Claude Monet - The Sea at Saint-Adresse 1868

The Sea at Saint-Adresse 1868
The Sea at Saint-Adresse
1868 60x81cm oil/canvas
Carnegie Museum of Art, Pittsburgh

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From Carnegie Museum of Art, Pittsburgh:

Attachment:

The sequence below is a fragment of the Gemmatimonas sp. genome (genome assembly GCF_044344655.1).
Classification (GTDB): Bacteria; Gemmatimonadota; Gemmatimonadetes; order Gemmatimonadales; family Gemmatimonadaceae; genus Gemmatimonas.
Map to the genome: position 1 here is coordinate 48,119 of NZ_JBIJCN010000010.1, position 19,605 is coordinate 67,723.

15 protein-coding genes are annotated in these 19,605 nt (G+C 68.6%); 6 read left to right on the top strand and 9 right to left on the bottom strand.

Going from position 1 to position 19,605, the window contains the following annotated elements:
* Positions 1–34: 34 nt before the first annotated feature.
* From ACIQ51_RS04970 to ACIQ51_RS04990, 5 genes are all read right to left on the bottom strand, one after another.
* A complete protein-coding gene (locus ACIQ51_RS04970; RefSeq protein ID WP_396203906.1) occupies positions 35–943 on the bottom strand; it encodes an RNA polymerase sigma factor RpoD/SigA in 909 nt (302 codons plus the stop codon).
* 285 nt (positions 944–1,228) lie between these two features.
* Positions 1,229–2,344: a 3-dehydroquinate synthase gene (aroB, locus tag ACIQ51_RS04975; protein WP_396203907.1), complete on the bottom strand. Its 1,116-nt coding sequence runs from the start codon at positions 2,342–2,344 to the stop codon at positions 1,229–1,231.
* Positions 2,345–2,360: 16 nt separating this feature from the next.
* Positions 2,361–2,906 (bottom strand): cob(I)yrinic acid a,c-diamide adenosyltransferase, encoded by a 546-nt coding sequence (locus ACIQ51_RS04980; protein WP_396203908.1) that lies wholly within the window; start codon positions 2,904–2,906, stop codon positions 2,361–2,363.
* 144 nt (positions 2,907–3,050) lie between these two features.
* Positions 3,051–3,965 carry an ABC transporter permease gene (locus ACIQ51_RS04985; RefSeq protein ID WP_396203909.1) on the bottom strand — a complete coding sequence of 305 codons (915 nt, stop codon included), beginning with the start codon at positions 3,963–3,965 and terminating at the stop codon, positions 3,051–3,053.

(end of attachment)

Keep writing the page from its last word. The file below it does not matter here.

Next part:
This windblown seascape, vigorously painted and richly textured, is an outstanding example of Monet's early work. He undoubtedly spent a good deal of time on this beach in his youth as he grew up in Saint-Addresse, a residential suburb of Le Havre from where this view was painted. It was completed in 1868, less than ten years after Monet first decided to become an artist. Its subject is traditional, with its strongest precedents in seventeenth-century Dutch painting, but its style is distinctly modern. He must have thought a good deal of the picture because he showed it in the second Impressionist exhibition held in Paris in 1876. Monet first divided the picture almost exactly in half between the sea and sky, drawing attention to the abstract qualities of the composition. He then applied his paint with forcefulness and subtlety, choosing his colors with a refined eye to capture the effects of the overcast day and the movement of the sea. The many different strokes in the water, for example, suggest its various states—the rippling surface of the bay, the rise and fall of the wave, and the sheet of rivulets on the beach—and the large triangles of the bay and the eddies on the beach are echoed in the similar shapes of the shore. Above this pattern of brushwork and shape is the sky, which is covered with longer, thicker, more opaque strokes. The boldest ones, like those of the sea, are primarily horizontal, but they vary more in their undulations and placement than those below them, making the sky weightier and even more active than the sea. This effect is enhanced by Monet's use of stronger contrasts in the sky, with lead whites juxtaposed with larger areas of blue and purple. Although nature clearly dominates this view, as it does in so much of Monet's work, humanity is present in the small houses barely visible on the distant peninsula, in the mooring posts on the beach to the left, and in the traditional fishing boat on the water. Monet has very carefully placed the boat near the end of the large flat area of blue-gray clouds, just where the long stroke of white on the horizon begins to dissipate. Moreover, if one constructed an imaginary square whose left side was the left side of the canvas, its right side would run straight through the sail of the boat, locking it into perfect harmony with the sea and the shore. Whether Monet did this with a measuring device or not, it indicates his sensitivity to the arrangement of his picture. Even the location of his signature parallels the horizon, fills the void of the triangle of the shore, and seems to balance the boat. This kind of awareness, along with the viewer's firm footing on the beach, separates Monet's painting from its earlier nineteenth-century romantic prototype—the view of the storm-tossed boat. Although Monet's carefully observed scene evokes similar feelings about the grandeur of nature, it is a familiar world in which we have a place and where sea and sky are balanced. It is a world as reassuring as Monet's rich array of blues and grays and as enlivening as his exuberant brushwork.